It turns out that the superb service is no accident. I asked whether there was any training provided – and was told that each waitress had one-to-one training before starting, and they were expected to learn the menu and were tested. They had an induction phase where they were watched and it took some time before they could graduate to become a full waitress. This training showed – it wasn’t just in product knowledge but also in the whole interaction with the customer, that made our visit such a pleasure. Bettys even has a dedicated website devoted to working for the company at www.workingforus.co.uk.

The results of this focus on excellence show in Bettys financial results. The company consistently makes a profit – and turnover and net worth has grown impressively over the last 5 years. This is despite one of the worst downturns for decades – showing that Bettys has come up with a strategy that seems recession proof. Although profits have not shown the same growth, they’ve remained stable – perhaps reflecting the value offered by the company, compared to competitors. (We paid more for our sub-standard tea on the self-service motorway café journeying up to Leeds).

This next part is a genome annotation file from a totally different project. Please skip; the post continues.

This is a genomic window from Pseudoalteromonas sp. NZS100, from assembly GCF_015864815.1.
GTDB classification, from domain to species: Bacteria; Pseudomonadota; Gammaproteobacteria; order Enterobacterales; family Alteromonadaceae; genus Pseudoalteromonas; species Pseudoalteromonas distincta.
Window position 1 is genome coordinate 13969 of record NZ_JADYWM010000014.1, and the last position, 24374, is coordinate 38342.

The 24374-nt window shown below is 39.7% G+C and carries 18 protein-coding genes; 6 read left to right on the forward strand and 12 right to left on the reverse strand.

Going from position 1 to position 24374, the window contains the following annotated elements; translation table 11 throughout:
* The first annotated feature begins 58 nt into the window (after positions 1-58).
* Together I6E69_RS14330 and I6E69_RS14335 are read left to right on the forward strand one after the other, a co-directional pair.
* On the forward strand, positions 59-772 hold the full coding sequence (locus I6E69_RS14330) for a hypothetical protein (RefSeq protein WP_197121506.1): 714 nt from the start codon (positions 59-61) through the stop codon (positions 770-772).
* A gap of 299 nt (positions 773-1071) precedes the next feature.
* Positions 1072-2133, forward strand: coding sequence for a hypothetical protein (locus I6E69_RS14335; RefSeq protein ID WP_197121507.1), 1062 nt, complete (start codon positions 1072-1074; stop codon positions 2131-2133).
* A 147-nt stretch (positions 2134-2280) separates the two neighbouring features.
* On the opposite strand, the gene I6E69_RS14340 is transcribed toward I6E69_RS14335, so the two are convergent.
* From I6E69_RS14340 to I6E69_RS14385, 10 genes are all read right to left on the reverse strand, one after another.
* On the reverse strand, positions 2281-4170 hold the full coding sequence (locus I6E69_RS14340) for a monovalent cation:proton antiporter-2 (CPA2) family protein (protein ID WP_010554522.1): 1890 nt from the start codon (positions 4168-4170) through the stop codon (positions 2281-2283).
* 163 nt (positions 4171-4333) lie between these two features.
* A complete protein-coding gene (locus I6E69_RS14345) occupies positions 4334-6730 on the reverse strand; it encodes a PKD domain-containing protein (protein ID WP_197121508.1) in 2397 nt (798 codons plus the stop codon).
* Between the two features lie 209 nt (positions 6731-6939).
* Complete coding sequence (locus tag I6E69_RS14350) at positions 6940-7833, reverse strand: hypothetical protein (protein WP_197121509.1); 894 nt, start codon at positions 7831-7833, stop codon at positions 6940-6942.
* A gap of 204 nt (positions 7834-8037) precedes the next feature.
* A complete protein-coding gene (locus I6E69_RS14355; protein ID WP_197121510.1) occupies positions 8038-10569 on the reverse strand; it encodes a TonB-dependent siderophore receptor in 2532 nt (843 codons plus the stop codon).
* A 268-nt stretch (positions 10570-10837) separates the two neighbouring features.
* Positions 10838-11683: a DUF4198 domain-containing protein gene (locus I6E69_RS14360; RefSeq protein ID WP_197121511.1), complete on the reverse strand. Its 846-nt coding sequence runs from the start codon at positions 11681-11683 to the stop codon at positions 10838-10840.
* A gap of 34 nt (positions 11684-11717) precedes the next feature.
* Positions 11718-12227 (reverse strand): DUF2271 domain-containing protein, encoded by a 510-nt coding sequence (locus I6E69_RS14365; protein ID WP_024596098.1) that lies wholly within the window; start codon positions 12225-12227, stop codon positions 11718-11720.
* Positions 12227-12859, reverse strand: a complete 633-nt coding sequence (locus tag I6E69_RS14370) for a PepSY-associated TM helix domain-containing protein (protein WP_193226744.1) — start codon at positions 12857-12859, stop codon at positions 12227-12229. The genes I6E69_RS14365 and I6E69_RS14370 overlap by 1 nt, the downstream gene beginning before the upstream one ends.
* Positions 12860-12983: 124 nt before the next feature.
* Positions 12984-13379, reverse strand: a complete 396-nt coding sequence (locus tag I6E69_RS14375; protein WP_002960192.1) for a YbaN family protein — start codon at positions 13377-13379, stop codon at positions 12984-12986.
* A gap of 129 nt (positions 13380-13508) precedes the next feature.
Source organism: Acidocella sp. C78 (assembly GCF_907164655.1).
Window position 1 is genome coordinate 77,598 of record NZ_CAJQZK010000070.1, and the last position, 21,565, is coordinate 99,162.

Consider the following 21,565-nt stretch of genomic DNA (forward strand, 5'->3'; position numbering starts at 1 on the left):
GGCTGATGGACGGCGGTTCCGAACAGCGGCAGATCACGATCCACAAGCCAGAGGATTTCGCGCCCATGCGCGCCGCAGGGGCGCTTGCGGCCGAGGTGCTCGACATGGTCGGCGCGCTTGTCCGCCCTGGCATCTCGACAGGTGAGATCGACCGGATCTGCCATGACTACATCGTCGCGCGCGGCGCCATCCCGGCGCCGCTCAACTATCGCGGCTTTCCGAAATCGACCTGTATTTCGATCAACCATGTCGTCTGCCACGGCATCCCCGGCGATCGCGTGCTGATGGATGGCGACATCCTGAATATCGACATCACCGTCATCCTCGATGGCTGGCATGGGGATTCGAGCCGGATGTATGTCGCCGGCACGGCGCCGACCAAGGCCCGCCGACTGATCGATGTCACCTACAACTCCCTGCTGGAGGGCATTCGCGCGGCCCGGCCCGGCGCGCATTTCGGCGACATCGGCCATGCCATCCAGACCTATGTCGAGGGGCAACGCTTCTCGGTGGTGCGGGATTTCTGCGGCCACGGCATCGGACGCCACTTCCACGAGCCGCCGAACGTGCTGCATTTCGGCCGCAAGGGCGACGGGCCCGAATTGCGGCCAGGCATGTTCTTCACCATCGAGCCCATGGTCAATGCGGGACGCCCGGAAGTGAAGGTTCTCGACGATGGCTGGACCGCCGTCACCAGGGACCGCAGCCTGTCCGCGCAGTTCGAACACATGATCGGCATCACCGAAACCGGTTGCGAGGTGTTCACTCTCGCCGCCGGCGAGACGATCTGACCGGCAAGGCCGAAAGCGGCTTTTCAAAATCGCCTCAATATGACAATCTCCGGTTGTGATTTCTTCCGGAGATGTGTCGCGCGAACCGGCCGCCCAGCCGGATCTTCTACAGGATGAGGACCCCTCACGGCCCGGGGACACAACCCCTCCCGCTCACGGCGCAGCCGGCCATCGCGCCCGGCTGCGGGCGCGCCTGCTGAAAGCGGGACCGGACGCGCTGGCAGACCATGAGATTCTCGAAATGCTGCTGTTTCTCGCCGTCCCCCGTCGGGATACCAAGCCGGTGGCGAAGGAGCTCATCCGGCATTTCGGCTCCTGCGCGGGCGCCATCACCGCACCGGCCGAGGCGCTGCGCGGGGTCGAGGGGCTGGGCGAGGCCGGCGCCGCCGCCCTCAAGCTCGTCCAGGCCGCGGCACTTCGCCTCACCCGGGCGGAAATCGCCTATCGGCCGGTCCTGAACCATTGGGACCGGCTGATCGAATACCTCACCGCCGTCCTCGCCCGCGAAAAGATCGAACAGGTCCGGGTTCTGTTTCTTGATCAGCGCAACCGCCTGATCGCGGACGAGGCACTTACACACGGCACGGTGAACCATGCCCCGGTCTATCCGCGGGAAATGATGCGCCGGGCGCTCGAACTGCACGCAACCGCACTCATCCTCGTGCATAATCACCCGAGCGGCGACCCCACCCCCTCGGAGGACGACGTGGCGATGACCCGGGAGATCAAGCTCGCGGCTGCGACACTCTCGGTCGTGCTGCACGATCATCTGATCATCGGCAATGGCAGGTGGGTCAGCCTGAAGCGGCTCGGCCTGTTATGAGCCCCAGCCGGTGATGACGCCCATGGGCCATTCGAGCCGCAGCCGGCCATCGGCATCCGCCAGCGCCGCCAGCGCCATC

Bettys shows how important service is for a business, and how appropriate training can lead to top-quality results, and evident staff satisfaction. (In 2007 Bettys was listed in “the 100 best companies to work for” compiled by The Sunday Times). This focus on quality, in the product as well as the product knowledge, attention to detail and customer focus can translate to the bottom-line result – and lead to turnover growth and profits.
Queue outside Bettys, Harrogate
The queues outside, waiting to get into the Tea room is evidence that Bettys is doing something right. The results – financial and reputational are too. It may look like a piece of cake to achieve this – but the numbers of companies that fail to provide adequate service shows that it isn’t. Maybe they should make a visit to Harrogate part of their own staff training!

Business Plans & the Year of the Dragon

January 23, 2012 1 comment

Water Dragon tiles